Increasingly, American businesses are moving overseas. Their motivations vary, as some companies make the move simply to change their environment, while others are looking to recruit specialized talent.

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Then there are those select firms that move overseas to skirt America's high corporate tax rate. And, of course, some entrepreneurs make this choice to maintain their U.S. headquarters while opening up satellite offices overseas to tap new markets.

Whether you plan to start a new company entirely, move your entire operations or open a new office, here are seven destinations every entrepreneur must consider.

1. Bali, Indonesia

When entrepreneur Liza Jansen wanted to break from her normal routine and take a vacation without completely checking out of the office, she went to Bali for a month and took her work with her. There, she joined Hubud, the island’s first coworking space, where she realized she could build her business alongside other ambitious and creative professionals while reaping the benefits of a tropical paradise.

Best of all? She could save a ton of money. Writing for Quartz, Jansen noted that, “The average monthly living and working costs for digital nomads in Ubud [Bali] amount to $1,066, a stark contrast to San Francisco, where this currently stands at $4,854, or New York City, with average costs of $5,332 per month.”

2. Hong Kong

One of the main reasons businesses move to Hong Kong is its favorable corporate tax rate. Another is its strategic location close to Mainland China.

For consumer packaged goods businesses, a Hong Kong headquarters or office affords easy access to Shenzhen and Guangzhou, two of Mainland China’s most prosperous and sophisticated manufacturing hubs. Hong Kong-based companies can also leverage that location to enter the massive Chinese market.

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3. Bangalore, India

Bangalore, according to the BBC, is India’s IT hub. For technology-first businesses, the city offers an abundance of talented engineers.

Companies like Microsoft, Sony and Amazon all have offices there. Popular tech startups find themselves the target of acquisition talks, too. In recent years, Yahoo acquired Bangalore-based Bookpad. Facebook bought Little Eye Labs. Brillio struck a deal with Marketelligent. Although it may seem intimidating to move halfway around the world to grow your business, doing so may well increase your chances of success.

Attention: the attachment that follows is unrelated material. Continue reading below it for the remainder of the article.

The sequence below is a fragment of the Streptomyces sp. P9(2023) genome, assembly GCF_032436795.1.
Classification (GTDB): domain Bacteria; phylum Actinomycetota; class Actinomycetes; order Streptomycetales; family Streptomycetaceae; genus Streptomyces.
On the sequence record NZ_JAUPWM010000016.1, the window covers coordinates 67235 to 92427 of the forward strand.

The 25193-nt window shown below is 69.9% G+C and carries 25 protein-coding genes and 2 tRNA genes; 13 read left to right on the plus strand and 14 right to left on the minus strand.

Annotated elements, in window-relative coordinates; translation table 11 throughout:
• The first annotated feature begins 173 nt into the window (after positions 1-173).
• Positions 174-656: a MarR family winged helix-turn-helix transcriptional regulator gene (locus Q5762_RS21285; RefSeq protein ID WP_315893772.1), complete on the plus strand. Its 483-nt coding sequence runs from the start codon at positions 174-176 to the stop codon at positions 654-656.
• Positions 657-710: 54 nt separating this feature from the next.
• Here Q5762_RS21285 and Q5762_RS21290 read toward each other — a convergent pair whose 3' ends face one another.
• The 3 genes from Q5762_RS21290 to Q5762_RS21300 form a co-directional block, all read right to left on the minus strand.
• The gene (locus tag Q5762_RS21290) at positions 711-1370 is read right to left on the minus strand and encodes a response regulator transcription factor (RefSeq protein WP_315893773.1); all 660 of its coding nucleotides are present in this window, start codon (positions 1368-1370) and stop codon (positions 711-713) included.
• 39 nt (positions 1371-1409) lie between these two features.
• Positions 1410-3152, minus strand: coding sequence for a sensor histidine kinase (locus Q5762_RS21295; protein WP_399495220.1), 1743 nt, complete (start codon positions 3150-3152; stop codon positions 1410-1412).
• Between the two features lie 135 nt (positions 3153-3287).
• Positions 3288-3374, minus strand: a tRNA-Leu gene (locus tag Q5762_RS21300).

4. Santiago, Chile

Since 2010, the Chilean government has continued to pour money into promising startups through its Startup Chile program. Each year, Startup Chile invites 240 to 320 companies to relocate to Santiago for a minimum of three to six months, with the hopes of building Latin America’s biggest innovation and entrepreneurship hub. So far, the experiment has paid off, as more than 1,000 startups have graduated from the program, with many remaining in Santiago and many more going on to raise additional capitalfor growth.

In the city, new businesses can find themselves immersed in a vibrant startup culture, where the national government continues to create incentives for fresh talent and visionaries to come and stay.

5. Toronto, Canada

For a place a little closer to home, Toronto is perfect. Just across the border, two hours from Buffalo, NY, and four hours from Detroit, Toronto can make you feel like you never left home, yet enjoy a much better cost of living and plenty of talented workers available for hire.

To make your transition easy, spaces like The Professional Centre offer fully furnished and maintained offices that enable you to move today and start working in your new office abroad tomorrow.

6. Berlin, Germany

In 2014, Berlin startups raised $2.2 billion from investors, reports The Guardian. That same year, London startups raised $1.5 billion. Indeed, Berlin is the go-to European hotspot for new businesses.

For founders, Berlin is a fully developed hub for creativity and entrepreneurship. There, companies can easily employ international workers, as local visas aren’t as difficult to acquire as the coveted H-1B in the United States.

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7. Tel Aviv, Israel

Tel Aviv is home to a disproportionate amount of startup unicorns. For instance, Houzz, an interior design community, is valued at $2.3 billion. Gett, a ride-sharing startup rivaling Lyft and Uber, is worth $2 billion. Content recommendation platforms Outbrain and Taboola have each hit the prized $1 billion mark. More than 6,000 other startups call the city home, and for budding businesses, accelerators like 8200 EISP and The Junction are also there to welcome you.